@EntryLevelDev yes. changed it. thank you. – Aravind Yarram Feb 9 '15 at 3:53
31

I'm the original author of the referenced blog post about callbacks and Java Futures. Here is an example of using flatMap, zip and merge to do service composition asynchronously.

It fetches a User object, then concurrently fetches Social and PersonalizedCatalog data, then for each Video from the PersonalizedCatalog concurrently fetches a Bookmark, Rating and Metadata, zips those together, and merges all of the responses into a progressive stream output as Server-Sent Events.

return getUser(userId).flatMap(user -> {
    Observable<Map<String, Object>> catalog = getPersonalizedCatalog(user)
            .flatMap(catalogList -> catalogList.videos().<Map<String, Object>> flatMap(
                    video -> {
                        Observable<Bookmark> bookmark = getBookmark(video);
                        Observable<Rating> rating = getRatings(video);
                        Observable<VideoMetadata> metadata = getVideoMetadata(video);
                        return Observable.zip(bookmark, rating, metadata, (b, r, m) -> combineVideoData(video, b, r, m));
                    }));

    Observable<Map<String, Object>> social = getSocial(user).map(s -> {
        return s.getDataAsMap();
    });

    return Observable.merge(catalog, social);
}).flatMap(data -> {
    String json = SimpleJson.mapToJson(data);
    return response.writeStringAndFlush("data: " + json + "\n");
});

This example can be seen in context of a functioning application at https://github.com/Netflix/ReactiveLab/blob/952362b89a4d4115ae0eecf0e73f273ecb27ba98/reactive-lab-gateway/src/main/java/io/reactivex/lab/gateway/routes/RouteForDeviceHome.java#L33

Since I can't possibly provide all of the information here you can also find an explanation in presentation form (with link to video) at https://speakerdeck.com/benjchristensen/reactive-streams-with-rx-at-javaone-2014?slide=32.

| improve this answer | |
  • Thank you. I presume the getBookmark(...) etc implementations internally use subscribeOn(Schedulers.io()) right? And also, the zip operation runs on the calling thread. – Aravind Yarram Feb 9 '15 at 23:29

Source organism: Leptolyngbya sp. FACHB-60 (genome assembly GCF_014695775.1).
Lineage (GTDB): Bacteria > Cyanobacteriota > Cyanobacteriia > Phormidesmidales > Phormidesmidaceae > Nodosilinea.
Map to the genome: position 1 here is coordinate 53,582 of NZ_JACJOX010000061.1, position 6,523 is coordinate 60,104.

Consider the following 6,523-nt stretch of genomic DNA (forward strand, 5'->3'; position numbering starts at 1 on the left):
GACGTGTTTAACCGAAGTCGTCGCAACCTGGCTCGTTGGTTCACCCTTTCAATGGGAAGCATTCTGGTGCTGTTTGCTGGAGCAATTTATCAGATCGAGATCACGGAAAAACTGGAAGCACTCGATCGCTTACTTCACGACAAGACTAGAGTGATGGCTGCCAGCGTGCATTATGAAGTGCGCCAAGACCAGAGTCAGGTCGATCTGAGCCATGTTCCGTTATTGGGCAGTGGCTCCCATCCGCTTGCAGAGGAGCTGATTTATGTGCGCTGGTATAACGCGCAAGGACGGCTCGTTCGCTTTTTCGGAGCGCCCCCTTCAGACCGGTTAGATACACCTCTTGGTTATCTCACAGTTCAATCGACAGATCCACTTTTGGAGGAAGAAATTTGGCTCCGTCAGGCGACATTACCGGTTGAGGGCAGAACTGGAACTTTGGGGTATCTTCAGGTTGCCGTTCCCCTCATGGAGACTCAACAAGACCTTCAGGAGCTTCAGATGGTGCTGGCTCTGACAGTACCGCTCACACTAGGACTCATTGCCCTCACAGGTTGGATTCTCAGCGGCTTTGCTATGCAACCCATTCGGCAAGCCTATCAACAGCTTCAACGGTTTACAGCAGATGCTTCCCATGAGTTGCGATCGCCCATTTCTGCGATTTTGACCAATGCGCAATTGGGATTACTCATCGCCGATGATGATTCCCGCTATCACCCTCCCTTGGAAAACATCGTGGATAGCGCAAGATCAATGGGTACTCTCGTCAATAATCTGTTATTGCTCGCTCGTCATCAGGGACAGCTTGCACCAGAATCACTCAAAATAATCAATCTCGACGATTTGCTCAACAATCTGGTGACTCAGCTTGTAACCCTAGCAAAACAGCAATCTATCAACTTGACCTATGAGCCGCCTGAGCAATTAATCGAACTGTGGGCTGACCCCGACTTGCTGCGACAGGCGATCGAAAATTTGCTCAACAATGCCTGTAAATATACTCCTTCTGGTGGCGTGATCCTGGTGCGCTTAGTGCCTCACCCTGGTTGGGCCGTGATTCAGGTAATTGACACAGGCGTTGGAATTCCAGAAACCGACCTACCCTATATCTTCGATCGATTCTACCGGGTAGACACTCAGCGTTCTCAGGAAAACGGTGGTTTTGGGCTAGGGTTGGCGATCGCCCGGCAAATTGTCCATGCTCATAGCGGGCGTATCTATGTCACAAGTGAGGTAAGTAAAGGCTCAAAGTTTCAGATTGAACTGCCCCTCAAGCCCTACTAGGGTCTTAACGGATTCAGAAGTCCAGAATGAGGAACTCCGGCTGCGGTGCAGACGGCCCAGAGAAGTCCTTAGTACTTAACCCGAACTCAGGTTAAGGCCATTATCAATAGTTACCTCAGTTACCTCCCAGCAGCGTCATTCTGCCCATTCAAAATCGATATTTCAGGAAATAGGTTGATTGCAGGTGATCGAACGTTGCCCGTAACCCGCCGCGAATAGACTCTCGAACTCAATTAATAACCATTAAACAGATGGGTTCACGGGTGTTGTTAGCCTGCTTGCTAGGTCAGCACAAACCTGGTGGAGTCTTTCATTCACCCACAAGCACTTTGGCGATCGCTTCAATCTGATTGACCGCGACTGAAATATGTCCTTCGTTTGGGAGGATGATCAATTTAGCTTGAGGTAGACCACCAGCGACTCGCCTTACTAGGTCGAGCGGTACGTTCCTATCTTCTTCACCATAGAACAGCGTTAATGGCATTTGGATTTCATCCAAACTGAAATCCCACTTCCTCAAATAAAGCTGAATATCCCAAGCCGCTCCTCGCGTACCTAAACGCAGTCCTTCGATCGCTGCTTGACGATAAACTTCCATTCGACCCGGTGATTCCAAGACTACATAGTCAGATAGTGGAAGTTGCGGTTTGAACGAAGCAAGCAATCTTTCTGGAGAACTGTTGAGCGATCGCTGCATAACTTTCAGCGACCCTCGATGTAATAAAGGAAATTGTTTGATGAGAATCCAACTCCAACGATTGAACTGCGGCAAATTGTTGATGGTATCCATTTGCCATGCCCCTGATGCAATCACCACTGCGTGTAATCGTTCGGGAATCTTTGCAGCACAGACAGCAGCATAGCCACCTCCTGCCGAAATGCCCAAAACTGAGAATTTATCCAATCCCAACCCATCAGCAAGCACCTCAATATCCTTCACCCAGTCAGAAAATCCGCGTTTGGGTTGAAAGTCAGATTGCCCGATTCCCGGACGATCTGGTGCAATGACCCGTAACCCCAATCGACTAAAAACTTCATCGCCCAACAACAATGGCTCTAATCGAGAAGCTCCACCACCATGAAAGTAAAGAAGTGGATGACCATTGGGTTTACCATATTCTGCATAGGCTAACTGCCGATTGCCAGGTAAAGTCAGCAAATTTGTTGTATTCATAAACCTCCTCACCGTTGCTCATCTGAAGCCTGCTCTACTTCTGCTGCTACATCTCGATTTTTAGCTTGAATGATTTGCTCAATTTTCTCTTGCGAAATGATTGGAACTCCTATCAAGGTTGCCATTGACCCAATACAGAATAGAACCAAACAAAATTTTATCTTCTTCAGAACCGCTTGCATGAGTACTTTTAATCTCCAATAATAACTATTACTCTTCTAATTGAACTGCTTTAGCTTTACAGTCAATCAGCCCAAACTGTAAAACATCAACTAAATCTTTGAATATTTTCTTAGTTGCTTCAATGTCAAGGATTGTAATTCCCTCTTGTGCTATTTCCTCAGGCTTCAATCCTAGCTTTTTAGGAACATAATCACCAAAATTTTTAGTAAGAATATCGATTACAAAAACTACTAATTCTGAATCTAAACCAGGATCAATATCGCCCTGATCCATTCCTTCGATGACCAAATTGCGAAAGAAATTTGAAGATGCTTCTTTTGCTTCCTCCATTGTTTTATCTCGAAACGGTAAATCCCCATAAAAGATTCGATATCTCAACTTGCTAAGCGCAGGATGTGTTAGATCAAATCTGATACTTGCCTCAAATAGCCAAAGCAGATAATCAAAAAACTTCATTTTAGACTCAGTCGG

• 1
    Yes they can use subscribeOn with the IO scheduler to make blocking IO async. At Netflix we typically use Hystrix to take care of that for us and provide bulkheading, timeouts, fallbacks, metrics, etc. If the IO is nonblocking such as via Netty then subscribeOn is unnecessary. – benjchristensen Feb 10 '15 at 5:20
5

According to your code. Suppose that the remote call are done using Observable.

 Observable<Integer>  callRemoveServiceA()  { /* async call */  }

/* .... */

Observable<Integer>  callRemoveServiceE(Integer f2) { /* async call */  }

What you want :

  • call serviceA then call serviceB with the result of serviceA
  • call serviceC then call serviceD and serviceE with the result of serviceC
  • with the result of serviceE and serviceD, build a new value
  • display the new value with the result of serviceB

With RxJava, you'll achieve this with this code :

Observable<Integer> f3 = callRemoveServiceA() // call serviceA
            // call serviceB with the result of serviceA
            .flatMap((f1) -> callRemoveServiceB(f1)); 


Observable<Integer> f4Andf5 = callRemoveServiceC() // call serviceC
                    // call serviceD and serviceE then build a new value
                    .flatMap((f2) -> callRemoveServiceD(f2).zipWith(callRemoveServiceE(f2), (f4, f5) -> f4 * f5));

// compute the string to display from f3, and the f4, f5 pair
f3.zipWith(f4Andf5, (childF3, childF4Andf5) -> childF3 + " => " + childF4Andf5)
            // display the value
            .subscribe(System.out::println);

the important part here is the use of flapMap and zip (or zipWith)

You can get more info on flapMap here : When do you use map vs flatMap in RxJava?

| improve this answer | |
  • RWith this can I assume that, once subscribed, f4Andf5 can execute sooner than f3. Provided service A and B take longer? I ask because with futures, both service A and B should return before others can run. – Aravind Yarram Feb 9 '15 at 12:18
  • Yes, if each call to remote service are async. – dwursteisen Feb 9 '15 at 13:08